How the Trucking Industry Is Taking Steps Toward a Green Future

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Transportation is one of the worst contributors to the world’s greenhouse gas (GH) emissions. The United States Environmental Protection Agency (EPA) reports that transportation alone accounts for about 28 percent of the United States’ GHG emissions, making it the biggest contributor. Between the years 1998 and 2018, GHG emissions in the transportation industry continued to increase in absolute terms compared to other sectors.

This is why if the trucking industry decides to take concrete steps towards creating a zero-emission future for their sector, it could create a ripple effect that would truly help slow down the effects of climate change and at the same time encourage other transportation sectors to follow suit. Here are some initiatives the trucking industry is taking on to explore greener alternatives to diesel.

Electric vehicles

Even though there are still many hurdles to overcome, electric car technology will continue to advance, thanks to a growing clamor for reducing the world’s carbon emissions. At the same time, current market conditions are also favorable towards electrification and anything that will help businesses and individuals do their part in saving the planet. Toyota, known for purveying the self-charging hybrid, recently announced the future launch of their first-ever all-electric car. With the COVID-19 crisis affecting everyone and every industry known to man, many institutions and billionaire investors are rushing to invest in the future industries—chief of which is the electric-powered vehicle.

This year, many truck manufacturers and their partner suppliers have continued to develop battery-electric components and models—with many of them investing a lot of resources into advancing hydrogen fuel technology. To contribute to the sustainability movement, major corporations have pledged to switch to electric trucks in the coming years and decades.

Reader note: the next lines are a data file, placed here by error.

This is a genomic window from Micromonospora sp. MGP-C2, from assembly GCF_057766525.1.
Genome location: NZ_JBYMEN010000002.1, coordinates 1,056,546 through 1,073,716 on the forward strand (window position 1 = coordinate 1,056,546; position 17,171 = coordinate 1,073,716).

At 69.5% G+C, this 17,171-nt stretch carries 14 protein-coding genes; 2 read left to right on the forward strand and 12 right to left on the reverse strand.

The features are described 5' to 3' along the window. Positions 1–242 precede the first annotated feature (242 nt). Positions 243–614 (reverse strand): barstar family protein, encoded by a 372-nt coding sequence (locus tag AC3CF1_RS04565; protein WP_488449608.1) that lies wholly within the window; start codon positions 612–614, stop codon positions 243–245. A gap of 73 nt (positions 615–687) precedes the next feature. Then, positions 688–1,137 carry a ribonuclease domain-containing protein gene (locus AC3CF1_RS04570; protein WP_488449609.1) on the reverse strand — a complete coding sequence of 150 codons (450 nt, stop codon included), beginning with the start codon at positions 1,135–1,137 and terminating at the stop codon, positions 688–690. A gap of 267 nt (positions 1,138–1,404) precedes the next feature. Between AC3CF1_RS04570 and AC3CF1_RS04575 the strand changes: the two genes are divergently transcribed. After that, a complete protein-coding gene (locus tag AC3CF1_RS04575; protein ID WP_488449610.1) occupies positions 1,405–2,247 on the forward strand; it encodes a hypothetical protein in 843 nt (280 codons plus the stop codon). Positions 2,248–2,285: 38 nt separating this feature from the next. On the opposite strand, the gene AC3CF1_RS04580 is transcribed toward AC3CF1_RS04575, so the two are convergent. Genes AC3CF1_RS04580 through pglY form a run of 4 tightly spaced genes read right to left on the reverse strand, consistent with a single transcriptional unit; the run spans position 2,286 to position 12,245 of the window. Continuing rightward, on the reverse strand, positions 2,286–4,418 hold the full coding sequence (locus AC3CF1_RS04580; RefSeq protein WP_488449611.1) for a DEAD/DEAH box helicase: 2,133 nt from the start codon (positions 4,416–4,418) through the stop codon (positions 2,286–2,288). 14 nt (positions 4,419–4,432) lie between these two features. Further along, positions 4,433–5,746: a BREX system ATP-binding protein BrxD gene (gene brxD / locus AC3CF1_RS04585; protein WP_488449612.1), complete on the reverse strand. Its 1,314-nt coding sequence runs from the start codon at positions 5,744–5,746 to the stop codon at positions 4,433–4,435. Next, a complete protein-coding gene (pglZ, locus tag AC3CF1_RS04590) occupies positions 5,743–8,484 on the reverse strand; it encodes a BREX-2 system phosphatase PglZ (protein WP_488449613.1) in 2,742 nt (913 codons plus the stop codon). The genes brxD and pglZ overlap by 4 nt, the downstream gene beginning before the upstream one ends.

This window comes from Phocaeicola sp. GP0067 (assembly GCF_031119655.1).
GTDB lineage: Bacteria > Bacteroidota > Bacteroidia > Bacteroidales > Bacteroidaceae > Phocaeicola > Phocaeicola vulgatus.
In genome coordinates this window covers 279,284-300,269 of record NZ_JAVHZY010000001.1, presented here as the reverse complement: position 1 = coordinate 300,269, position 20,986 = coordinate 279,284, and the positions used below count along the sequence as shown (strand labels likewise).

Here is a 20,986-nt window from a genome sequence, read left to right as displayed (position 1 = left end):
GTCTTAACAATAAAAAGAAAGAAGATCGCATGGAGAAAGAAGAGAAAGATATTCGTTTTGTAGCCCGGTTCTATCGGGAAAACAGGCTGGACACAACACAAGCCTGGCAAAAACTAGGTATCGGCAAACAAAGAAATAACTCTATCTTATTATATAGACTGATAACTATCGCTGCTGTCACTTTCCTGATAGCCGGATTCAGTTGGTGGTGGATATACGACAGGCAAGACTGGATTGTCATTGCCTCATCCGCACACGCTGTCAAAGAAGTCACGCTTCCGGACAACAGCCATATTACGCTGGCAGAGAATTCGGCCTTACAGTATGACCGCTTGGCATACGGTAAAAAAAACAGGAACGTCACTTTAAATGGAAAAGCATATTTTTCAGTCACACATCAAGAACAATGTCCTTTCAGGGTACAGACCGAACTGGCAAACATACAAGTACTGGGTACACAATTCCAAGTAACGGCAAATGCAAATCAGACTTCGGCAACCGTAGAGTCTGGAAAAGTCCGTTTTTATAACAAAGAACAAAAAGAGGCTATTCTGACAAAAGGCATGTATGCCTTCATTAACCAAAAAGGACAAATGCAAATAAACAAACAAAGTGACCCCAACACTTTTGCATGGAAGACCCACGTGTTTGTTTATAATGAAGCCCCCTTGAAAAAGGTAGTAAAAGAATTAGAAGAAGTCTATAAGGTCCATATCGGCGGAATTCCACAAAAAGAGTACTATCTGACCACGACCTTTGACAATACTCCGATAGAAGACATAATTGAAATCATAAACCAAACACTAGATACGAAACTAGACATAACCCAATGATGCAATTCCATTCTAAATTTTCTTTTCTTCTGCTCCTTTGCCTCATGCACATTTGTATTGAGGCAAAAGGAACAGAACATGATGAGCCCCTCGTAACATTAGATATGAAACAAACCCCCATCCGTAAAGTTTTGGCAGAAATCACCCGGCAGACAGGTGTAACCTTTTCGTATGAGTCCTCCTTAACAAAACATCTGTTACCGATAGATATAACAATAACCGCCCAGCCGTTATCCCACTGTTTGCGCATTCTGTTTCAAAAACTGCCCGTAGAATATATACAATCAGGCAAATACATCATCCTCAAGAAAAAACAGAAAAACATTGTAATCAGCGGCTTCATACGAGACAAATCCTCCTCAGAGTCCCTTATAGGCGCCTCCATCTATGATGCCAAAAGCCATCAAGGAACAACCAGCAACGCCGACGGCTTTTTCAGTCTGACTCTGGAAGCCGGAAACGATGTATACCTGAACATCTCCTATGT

An increasing number of trucking agencies have also begun launching a few electric trucks in their daily operations. These new vehicles have been logging miles with drivers and manufacturers taking note of how the vehicles are performing, which can then contribute to the information and knowledge that can pave the way for more electric trucks to be deployed in the future.

California was the first to require car manufacturers to sell more electric trucks, starting from 2024. The new rule is a landmark move that aims to improve the state’s air quality and achieve its aggressive climate objectives. At least seven other states are reportedly following suit. While some industry groups have tried to block the regulation, many automakers have announced that they would be creating electric trucks and vans to abide by the rule.

Aside from the benefits to the environment, electric trucks are also good for the health of long-haul truck drivers for a few reasons: They’re much quieter and easier on drivers’ nerves and ears, and there are no tail-pipe emissions. Since trucking rights say that drivers have the right to safe working conditions, switching to electric vehicles would help ensure drivers’ long-term health and wellness.


Hydrogen fuel

Another greener alternative to diesel-powered trucks is hydrogen, which weighs much less than electric batteries, making it much more efficient for carrying heavy cargo. The Department of Energy recently reported that they are investing $100 million to be spread out in the next five years to fund research for hydrogen-powered trucks that are heavy-duty.

The department hopes that it could result in more efficient and cost-effective technologies that can split hydrogen from water. A fuel cell that uses hydrogen and oxygen can generate energy that can be used to power vehicles while only producing water and without exhausting fumes, making it a suitable alternative to traditional fuel.

Natural gas

There are a lot of advantages to natural gas as an alternative fuel. Some of them include domestic availability, relatively low cost, established distribution network, and emissions. Conventional natural gas and renewable natural gas must be compressed (CNG) or liquefied (LNG) for use in trucks—and these two are largely accepted as alternative fuels according to the Energy Policy Act of 1992. Many things need to be considered when considering natural gas, especially since it’s also a fossil fuel. Still, its global warming emissions from combustion are considerably lower than those from oil or coal. Natural gas emits about 50% to 60% less carbon dioxide than its coal or oil counterparts.

Bottom Line

We have a ways to go before the trucking industry fully transitions to electric-powered vehicles, but the trucking industry is already making baby steps to get there. As long as industries across the board work together, we might be able to slow down the effects of climate change and present a better world for generations to come.

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